Elisabeth said one of her seven children died at an early age due to inadequate care, while three were adopted by Josef and his wife Rosemarie and lived upstairs in the house.
Three were kept with her in the cramped cellar: Kerstin and sons Stefan, 18, and Felix, 5.
The boys are said to be doing "surprisingly well and in good health" in the circumstances but are still undergoing medical treatment, Black said.
The breakthrough in the case began a week ago when Kerstin Fritzl fell seriously ill with convulsions.
Her mother Elisabeth begged Josef to take her to a hospital, which he did.
Josef told his wife that their missing daughter had dropped off ailing Kerstin on the doorstep with a note asking that they get her medical care.
Josef took her to the town's clinic with the note, but doctors needed more information to determine why the young woman was unconscious and having violent convulsions.
So they contacted police, who asked the local media to report on Kerstin's situation in an effort to find the missing mother.
Elisabeth and her two sons saw the reports on the television provided to them in their 100-square-foot living quarters, police spokesman Franz Polzer said, and "they desperately pleaded with their father so they could be taken (to the hospital)... (and) do something for the 19-year-old."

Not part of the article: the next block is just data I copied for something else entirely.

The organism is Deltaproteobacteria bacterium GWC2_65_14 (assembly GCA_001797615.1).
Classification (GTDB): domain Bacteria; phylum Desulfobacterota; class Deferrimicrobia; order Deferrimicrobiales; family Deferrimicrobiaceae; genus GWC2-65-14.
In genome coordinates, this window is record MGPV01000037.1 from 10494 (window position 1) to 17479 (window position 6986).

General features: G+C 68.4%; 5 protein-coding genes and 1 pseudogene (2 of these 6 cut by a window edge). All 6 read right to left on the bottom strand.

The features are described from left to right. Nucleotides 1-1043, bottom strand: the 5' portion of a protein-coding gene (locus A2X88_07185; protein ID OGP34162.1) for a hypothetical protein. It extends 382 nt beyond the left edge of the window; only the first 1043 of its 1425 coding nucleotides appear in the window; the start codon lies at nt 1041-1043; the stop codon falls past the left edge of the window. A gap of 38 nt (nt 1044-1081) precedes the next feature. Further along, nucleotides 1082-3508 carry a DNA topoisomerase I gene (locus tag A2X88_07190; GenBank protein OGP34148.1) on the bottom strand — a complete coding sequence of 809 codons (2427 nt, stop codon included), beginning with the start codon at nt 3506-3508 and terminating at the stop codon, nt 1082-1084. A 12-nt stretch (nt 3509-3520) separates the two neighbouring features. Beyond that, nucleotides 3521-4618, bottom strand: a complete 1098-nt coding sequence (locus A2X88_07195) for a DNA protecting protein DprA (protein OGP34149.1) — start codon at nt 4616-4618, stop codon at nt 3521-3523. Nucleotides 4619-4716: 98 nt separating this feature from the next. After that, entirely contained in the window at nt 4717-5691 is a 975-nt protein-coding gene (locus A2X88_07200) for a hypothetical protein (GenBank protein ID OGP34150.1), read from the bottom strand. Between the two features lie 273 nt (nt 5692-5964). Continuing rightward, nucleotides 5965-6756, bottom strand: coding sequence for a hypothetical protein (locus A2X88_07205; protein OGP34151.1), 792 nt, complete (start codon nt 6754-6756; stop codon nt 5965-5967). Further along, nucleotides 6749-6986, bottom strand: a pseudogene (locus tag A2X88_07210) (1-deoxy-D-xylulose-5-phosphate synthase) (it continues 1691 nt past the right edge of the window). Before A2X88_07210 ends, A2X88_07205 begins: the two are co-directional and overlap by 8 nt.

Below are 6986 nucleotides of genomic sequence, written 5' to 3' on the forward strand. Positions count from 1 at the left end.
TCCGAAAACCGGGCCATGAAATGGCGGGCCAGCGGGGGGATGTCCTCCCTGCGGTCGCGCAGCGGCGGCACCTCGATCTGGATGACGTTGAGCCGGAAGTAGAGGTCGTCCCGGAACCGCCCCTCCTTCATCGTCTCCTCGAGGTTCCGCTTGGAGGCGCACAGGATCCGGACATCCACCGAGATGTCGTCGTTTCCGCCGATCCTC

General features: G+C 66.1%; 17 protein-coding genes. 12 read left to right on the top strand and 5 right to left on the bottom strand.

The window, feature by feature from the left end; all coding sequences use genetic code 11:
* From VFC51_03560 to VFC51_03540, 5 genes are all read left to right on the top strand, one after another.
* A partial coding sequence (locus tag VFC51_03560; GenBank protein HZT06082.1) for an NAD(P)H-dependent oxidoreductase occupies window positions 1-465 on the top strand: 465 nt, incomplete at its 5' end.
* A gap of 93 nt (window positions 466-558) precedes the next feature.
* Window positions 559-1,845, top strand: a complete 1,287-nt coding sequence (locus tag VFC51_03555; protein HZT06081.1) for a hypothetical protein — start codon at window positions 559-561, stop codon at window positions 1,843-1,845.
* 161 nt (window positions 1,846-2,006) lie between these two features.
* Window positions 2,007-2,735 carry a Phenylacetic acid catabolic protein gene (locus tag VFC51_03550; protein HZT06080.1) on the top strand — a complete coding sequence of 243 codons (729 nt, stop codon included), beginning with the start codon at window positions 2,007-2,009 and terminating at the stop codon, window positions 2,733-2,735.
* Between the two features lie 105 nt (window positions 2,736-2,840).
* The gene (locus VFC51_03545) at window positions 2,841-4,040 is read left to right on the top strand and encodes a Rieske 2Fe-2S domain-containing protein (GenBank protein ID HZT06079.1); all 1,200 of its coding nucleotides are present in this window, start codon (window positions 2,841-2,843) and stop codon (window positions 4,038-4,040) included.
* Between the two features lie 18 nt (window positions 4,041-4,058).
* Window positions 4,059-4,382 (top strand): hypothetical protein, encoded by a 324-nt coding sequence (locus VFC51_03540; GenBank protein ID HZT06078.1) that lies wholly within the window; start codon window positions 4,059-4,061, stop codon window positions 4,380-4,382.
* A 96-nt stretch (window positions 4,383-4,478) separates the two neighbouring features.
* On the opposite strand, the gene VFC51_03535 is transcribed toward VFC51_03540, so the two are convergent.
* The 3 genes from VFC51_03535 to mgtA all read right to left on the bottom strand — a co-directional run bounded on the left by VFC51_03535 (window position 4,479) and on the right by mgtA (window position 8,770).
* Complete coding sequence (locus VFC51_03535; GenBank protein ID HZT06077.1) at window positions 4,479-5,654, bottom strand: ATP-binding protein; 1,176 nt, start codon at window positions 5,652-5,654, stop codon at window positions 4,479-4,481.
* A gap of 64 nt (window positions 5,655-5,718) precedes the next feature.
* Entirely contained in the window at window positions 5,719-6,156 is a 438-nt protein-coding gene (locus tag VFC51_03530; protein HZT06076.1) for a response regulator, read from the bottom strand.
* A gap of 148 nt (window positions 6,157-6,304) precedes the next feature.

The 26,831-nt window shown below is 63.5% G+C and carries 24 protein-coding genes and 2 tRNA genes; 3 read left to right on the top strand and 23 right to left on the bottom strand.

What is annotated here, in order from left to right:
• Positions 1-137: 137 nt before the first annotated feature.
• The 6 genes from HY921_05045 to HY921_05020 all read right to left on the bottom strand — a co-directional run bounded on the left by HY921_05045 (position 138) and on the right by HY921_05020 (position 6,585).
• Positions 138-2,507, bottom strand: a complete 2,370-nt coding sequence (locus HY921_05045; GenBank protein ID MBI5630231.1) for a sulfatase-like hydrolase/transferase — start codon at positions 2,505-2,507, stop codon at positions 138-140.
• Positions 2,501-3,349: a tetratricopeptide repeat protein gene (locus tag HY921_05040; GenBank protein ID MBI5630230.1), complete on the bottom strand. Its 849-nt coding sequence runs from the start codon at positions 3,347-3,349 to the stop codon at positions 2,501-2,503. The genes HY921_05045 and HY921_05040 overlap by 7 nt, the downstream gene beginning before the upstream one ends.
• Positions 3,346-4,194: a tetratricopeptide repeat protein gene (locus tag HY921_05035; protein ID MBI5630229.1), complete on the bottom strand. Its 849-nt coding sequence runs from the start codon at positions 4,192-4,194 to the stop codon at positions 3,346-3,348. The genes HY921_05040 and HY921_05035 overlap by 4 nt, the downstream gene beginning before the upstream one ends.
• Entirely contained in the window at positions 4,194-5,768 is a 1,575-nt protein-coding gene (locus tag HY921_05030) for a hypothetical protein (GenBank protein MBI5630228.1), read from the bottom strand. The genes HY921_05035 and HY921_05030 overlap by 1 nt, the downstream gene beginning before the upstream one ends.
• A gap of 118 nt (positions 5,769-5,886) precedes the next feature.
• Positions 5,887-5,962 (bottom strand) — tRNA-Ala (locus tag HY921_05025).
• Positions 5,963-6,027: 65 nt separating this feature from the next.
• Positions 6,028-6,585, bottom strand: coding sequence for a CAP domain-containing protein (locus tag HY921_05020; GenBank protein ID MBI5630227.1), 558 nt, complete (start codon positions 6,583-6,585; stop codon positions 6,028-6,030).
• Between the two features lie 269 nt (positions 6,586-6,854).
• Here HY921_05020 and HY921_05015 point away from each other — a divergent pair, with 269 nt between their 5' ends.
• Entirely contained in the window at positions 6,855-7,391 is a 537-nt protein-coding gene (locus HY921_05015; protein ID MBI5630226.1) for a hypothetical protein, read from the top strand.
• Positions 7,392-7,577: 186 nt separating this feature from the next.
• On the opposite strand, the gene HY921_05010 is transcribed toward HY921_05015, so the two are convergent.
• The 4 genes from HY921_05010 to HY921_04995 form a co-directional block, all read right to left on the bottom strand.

Josef Fritzl agreed, and took all three of the remaining captives out of the basement, explaining to Rosemarie and the rest of the family that Elisabeth had reappeared with her two children after an absence of 24 years.
He took them to the hospital and, at some point, authorities there realized something was wrong. Police picked up both Josef and Elisabeth on Saturday near the hospital and brought them into the station for questioning.
Josef would not talk to police but Elisabeth began to tell her story once she was convinced she would never have to see her father again, and that her children would be safe.
"The young woman saw the window for her freedom and she entrusted herself to the criminal officer and began to talk about the 24 years in captivity," Polzer said.
She told police her father began sexually abusing her at age 11. On August 8, 1984 -- weeks before she was reported missing -- her father enticed her into the basement, where he drugged her, put her in handcuffs, and locked her in a room, she told police.
For the next 24 years, she was constantly raped by her father, resulting in seven children, six of whom survived, she said, according to the police statement.
She told police she gave birth to twins in 1996, but one of the babies died a few days later as a result of neglect, and Josef Fritzl removed the infant's body and burned it.
Elisabeth told police that only her father supplied her and her children with food and clothing, and that she did not think her mother, Rosemarie, knew anything about their situation.
Police continued to question Josef Fritzl and he led police to the underground cellar on Sunday. A day later, he confessed to raping his daughter, keeping her and their children in captivity, and burning the body of the dead infant in an oven in the house.